Before we begin, I must once again remind you that my companies GeoCue Corporation and QCoherent Software provide consulting services and software to the LIDAR industry. In addition, GeoCue is the North American distributor for Terrasolid. This does, of course, introduce some level of bias into my articles.
In this next series of articles, I will move through some best practices for LIDAR data planning, collection and processing. While many of the techniques apply to both airborne and mobile, I will (at the request of the LIDAR News Editor) focus on airborne. The article is also very North American-centric with respect to positioning technology but it is easy to localize these processes (e.g. replace NGS with OSGB).
Through my GeoCue work, I have the privilege of working with many North American LIDAR acquisition and production companies (airborne and mobile) at a fairly intimate level. This provides a good window in to what works well, what needs improvement and things that are really bad! Everyone, without exception, is very interested in creating very high quality products at a reasonable profit. This, of course, leads to a big interest in best practices. The question is, of all of the promoted best practices, what works and what does not?
Lets assume you are involved with all aspects of LIDAR data acquisition, geometric correction/validation and data processing. If this is not the case for you, simple skip the areas that are outside your responsibility. The most important thing, by far, is that you develop a written process that you rigorously follow. The process should be cast in clay, not in stone. As you gain experience, evolve the process. Equally critical to creating this written process is to ensure that all team members rigidly adhere to the process. You would not believe how many times I hear every LIDAR job is different! Yes, it certainly is if you are not developing and following processes!
Plan, plan, plan!! It is often terribly expensive to discover data defects that require reflights. Which is more expensive; adding an additional 5% overlap or risking a reflight? 3D mission planning is critical for areas of undulating terrain since one of the specifications you will be required to meet is data density. In general, it is always better to over-collect and then, if necessary, thin the data; storage is cheap. It is indeed the rare job that will not require GNSS base station(s). In additional, you absolutely must always have sufficient control in a project to do not only accuracy testing but also geometric correction.
You should do an OPUS (NOAAs Online Positions User Service) solution of your base station(s) before remobilizing since an unrecoverable error here will mean a reflight (or redrive for mobile mapping). You can do this in the field or FTP base station data back to your processing office (we prefer the back-office approach since this tends to be a much more controllable environment plus it prevents home office-field battles down the road). For high precision/accuracy projects (e.g. geomatics level mobile mapping) you will be forced to use Horizontal Time Dependent Positioning (HTDP) and this type of correction must be performed via a very rigorous, documented process.
You will definitely want to do field checking of both trajectory and base LIDAR data each day in the field. These checks include ensuring you can converge on a stable forward-backward trajectory solution, a LIDAR data coverage check (any holes in the data?) and gross geometry checks (for example, Multi-Pulse in the Air systems are notorious for finding phantom surfaces hundreds of meters in the air!).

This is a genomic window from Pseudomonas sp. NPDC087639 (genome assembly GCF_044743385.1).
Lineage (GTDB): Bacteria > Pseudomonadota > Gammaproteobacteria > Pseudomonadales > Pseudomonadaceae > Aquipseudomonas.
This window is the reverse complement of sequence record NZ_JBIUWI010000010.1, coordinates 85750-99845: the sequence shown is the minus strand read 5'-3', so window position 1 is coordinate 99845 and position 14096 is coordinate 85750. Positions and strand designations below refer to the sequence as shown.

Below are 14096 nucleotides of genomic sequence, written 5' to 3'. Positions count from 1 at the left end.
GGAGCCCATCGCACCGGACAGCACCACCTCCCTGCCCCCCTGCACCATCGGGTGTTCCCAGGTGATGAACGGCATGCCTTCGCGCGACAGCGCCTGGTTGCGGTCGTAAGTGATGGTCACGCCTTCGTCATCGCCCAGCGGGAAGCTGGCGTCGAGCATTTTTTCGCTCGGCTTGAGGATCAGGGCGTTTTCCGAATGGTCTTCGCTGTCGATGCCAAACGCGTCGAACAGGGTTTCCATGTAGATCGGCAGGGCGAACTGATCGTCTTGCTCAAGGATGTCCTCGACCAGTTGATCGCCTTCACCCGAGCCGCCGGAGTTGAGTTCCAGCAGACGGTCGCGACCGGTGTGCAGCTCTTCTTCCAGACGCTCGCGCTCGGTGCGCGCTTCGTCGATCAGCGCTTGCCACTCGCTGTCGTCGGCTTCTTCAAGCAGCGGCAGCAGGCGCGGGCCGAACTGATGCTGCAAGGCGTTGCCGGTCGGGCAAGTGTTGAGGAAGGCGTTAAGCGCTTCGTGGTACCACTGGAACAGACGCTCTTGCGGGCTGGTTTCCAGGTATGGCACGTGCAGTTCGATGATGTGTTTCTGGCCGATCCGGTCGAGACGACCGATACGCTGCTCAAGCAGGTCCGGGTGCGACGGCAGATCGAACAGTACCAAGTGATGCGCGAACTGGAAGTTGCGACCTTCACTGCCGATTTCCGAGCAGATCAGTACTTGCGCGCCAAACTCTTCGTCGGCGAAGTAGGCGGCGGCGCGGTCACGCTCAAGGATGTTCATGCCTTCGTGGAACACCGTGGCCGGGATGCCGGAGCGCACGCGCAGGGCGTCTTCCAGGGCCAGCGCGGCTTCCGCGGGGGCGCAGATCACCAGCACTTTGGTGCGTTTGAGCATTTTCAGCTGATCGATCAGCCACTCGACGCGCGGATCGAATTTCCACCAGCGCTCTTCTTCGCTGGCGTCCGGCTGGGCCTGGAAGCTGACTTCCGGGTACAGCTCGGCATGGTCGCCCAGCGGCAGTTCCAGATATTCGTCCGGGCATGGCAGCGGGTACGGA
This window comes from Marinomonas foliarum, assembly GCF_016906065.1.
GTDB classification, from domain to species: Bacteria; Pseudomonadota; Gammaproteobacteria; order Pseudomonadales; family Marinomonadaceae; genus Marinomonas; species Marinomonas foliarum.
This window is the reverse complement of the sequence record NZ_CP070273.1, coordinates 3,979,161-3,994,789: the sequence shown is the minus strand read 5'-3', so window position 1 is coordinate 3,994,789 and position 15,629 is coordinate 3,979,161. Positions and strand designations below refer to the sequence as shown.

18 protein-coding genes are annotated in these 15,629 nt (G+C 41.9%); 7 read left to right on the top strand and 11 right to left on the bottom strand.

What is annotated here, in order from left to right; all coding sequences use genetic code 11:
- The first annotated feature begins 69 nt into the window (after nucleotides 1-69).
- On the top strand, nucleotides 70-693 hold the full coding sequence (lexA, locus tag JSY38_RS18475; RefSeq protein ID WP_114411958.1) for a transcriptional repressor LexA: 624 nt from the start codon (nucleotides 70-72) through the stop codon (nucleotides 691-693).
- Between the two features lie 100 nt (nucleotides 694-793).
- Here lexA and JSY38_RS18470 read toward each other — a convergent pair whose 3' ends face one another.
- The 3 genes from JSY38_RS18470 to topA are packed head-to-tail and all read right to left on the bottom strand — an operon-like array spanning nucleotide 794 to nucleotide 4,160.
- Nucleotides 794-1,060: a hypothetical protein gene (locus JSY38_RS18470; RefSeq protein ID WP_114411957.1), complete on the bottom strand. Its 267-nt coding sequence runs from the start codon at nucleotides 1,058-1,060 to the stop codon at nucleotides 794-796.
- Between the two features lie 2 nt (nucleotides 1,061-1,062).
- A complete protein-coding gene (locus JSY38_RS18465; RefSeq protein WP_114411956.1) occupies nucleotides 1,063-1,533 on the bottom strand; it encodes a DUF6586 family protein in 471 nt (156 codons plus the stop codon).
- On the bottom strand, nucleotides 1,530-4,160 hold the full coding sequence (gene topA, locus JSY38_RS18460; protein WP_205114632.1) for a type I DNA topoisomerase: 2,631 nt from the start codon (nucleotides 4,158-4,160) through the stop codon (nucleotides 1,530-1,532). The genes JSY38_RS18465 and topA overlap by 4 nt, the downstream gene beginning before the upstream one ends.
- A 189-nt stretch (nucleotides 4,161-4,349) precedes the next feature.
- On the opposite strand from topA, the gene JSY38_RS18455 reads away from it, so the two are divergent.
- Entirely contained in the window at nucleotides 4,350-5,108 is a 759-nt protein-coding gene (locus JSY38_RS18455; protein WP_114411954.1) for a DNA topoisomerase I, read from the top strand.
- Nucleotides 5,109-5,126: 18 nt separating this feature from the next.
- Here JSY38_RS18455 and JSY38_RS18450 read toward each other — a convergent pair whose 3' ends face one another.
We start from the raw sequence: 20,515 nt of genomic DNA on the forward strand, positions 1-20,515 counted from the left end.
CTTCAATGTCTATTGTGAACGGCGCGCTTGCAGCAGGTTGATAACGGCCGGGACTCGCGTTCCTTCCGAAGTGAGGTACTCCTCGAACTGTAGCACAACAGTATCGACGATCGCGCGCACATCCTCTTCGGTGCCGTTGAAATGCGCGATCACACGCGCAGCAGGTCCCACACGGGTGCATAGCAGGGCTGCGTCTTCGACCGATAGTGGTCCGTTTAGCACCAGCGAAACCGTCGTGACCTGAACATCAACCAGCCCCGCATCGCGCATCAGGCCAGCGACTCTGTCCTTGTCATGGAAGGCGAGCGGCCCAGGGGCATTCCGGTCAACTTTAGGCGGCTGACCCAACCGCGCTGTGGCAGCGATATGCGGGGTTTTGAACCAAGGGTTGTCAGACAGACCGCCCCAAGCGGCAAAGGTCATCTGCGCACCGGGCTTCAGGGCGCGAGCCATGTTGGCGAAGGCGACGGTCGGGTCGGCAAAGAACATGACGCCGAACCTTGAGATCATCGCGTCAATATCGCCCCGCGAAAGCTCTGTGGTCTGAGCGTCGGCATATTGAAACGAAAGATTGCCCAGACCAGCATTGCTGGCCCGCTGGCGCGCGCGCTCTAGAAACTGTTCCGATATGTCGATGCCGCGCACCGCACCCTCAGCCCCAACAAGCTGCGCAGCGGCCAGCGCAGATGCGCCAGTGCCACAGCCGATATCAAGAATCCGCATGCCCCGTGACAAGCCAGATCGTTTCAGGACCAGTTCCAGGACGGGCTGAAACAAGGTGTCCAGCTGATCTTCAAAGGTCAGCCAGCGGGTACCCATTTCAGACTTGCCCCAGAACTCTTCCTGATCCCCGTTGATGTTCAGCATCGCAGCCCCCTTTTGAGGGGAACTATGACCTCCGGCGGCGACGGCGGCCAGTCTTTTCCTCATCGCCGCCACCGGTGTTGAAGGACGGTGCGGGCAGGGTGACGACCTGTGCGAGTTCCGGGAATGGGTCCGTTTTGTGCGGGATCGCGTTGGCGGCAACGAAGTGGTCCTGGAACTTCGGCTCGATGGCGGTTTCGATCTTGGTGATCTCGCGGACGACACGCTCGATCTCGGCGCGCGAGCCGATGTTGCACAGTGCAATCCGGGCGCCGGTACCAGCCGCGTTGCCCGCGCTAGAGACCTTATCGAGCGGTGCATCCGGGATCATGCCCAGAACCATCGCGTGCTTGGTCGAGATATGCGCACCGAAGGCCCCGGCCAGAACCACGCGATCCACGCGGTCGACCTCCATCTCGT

I very strongly recommend that you not use LIDAR hardware vendor-supplied algorithms for transforming coordinate reference systems (CRS) or performing geoid/tidal shifts. Do all these operations in one central location (such as your GeoCue workflow system) and document/test the process. We have noted that some vendors are using open source transformation code that was designed for GIS rather than geomatics processing. There is little more embarrassing than delivering data with a vertical shift due to incorrect CRS application so make sure you are applying at least two completely independent tests.
Unfortunately, there is a ton of misinformation out there regarding system calibration versus project geometric correction. Folks initially involved in photogrammetry understand this distinction but it is often not conveyed to LIDAR-only shops. Ideally, your systems require calibration on a periodic basis whereas geometric correction is generally required on every job. It is very important to perform these processes separately. Calibration deals with sensor parameters such as mounting angles and lever arms. For a well engineered system, calibration should hold over fairly long time periods.
Project geometric correction, on the other hand, is primarily correcting for inaccuracies in the locations originating from the Position and Orientation System (POS); these vary from sortie to sortie and indeed, even within sorties. Some of the POS issues may be due to the quality of the GPS/IMU hardware that you have purchased (this is not the place to try to save money!) whereas the remainder are due to the variable nature of determining kinematic position (satellite configurations, bank angles, urban/canopy canyons and so forth).
You may be able to get away with performing calibration using heuristic methods (e.g. visually inspecting differences in flight lines) but such techniques are extremely primitive (see Figure 1 where the overlapping profiles of two flight lines are displayed). A much more scientific (and repeatable) approach is to apply a rigorous mathematical solution such as that provided by Terrasolid’s TerraMatch system.
Figure 1: Heuristic Geometric Correction
In part two, I will continue the discussion of geometric correction and move into LIDAR project setup.